Statues of them are mentioned in various parts of Greece, as at Sparta, on the road from Sparta to Amyclae, in Crete, at Athens, Elis, Hermione, and others.21


The Charites were often represented as the companions of other gods, such as Hera, Hermes, Eros, Dionysus, Aphrodite, the Horae, and the Muses. In the ancient statues of Apollo at Delos and Delphi, the god carried the Charites on his hand. In the archaic art, the Charites are portrayed individually, dressed in long robes, such as on a late-archaic relief of Thasos, but afterwards their figures were always made naked, though even Pausanias22 did not know who had introduced the custom of representing them naked (probably due to Scopas and Praxiteles). Specimens of both dressed and naked representations of the Charites are still extant. Their character is that of unsuspicious maidens in the full bloom of life, and they usually embrace one another. Their attributes differ according to the divinities upon whom they attend; as the companions of Apollo they often carry musical instruments, and as the companions of Aphrodite they carry myrtles, roses, or dice, the favorite game of youth.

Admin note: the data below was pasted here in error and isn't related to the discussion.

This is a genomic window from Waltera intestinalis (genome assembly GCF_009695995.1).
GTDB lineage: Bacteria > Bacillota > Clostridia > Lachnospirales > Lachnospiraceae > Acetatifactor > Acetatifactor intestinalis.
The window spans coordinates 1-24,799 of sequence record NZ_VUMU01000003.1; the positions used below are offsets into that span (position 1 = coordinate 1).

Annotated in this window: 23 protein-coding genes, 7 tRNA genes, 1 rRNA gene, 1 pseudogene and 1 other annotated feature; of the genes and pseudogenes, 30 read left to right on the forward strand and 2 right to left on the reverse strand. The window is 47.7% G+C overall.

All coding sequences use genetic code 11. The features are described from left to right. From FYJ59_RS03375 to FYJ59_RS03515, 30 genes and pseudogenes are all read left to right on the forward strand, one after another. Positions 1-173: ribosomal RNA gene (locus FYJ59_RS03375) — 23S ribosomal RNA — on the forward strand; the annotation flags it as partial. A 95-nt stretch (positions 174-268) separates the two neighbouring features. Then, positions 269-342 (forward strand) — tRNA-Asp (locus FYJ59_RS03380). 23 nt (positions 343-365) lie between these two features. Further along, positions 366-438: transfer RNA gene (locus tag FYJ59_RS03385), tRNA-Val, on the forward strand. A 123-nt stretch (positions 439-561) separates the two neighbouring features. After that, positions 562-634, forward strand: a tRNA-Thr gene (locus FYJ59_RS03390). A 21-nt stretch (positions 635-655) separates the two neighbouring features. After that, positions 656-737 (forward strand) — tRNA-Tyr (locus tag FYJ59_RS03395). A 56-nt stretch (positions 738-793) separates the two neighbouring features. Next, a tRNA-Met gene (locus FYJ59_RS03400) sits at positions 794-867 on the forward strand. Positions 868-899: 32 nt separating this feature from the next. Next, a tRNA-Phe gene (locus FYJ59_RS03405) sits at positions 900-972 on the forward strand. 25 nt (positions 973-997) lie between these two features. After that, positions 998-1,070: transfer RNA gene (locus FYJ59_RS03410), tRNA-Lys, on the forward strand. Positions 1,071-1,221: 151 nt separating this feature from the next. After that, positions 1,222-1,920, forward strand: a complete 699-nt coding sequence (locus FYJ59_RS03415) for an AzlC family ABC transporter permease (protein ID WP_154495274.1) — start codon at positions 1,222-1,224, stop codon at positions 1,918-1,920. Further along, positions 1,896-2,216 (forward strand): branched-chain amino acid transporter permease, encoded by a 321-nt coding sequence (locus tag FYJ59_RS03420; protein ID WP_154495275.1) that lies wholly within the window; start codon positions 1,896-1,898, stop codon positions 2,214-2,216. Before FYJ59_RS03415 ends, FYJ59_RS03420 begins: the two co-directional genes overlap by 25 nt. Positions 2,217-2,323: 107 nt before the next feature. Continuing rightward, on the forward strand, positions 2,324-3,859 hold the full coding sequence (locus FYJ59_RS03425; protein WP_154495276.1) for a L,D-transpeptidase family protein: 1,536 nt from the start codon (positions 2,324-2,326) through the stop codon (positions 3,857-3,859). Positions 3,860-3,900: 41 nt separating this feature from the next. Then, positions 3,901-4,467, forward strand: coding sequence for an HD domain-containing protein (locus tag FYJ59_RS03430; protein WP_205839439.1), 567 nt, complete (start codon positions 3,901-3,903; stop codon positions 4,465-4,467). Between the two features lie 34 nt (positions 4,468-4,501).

Some 100 copies of sculptures from the Hellenistic and Roman periods known today portray the Charities as nudes or as a group with their arms entwined. A famous piece of art is the Primavera by Botticelli and the statues of Canova and Thorwaldsen.




  • Aken, Dr. A.R.A. van. (1961). Elseviers Mythologische Encyclopedie. Amsterdam: Elsevier.
  • Smith, William. (1870). Dictionary of Greek and Roman Biography and Mythology. London: Taylor, Walton, and Maberly.

This article incorporates text from Dictionary of Greek and Roman Biography and Mythology (1870) by William Smith, which is in the public domain.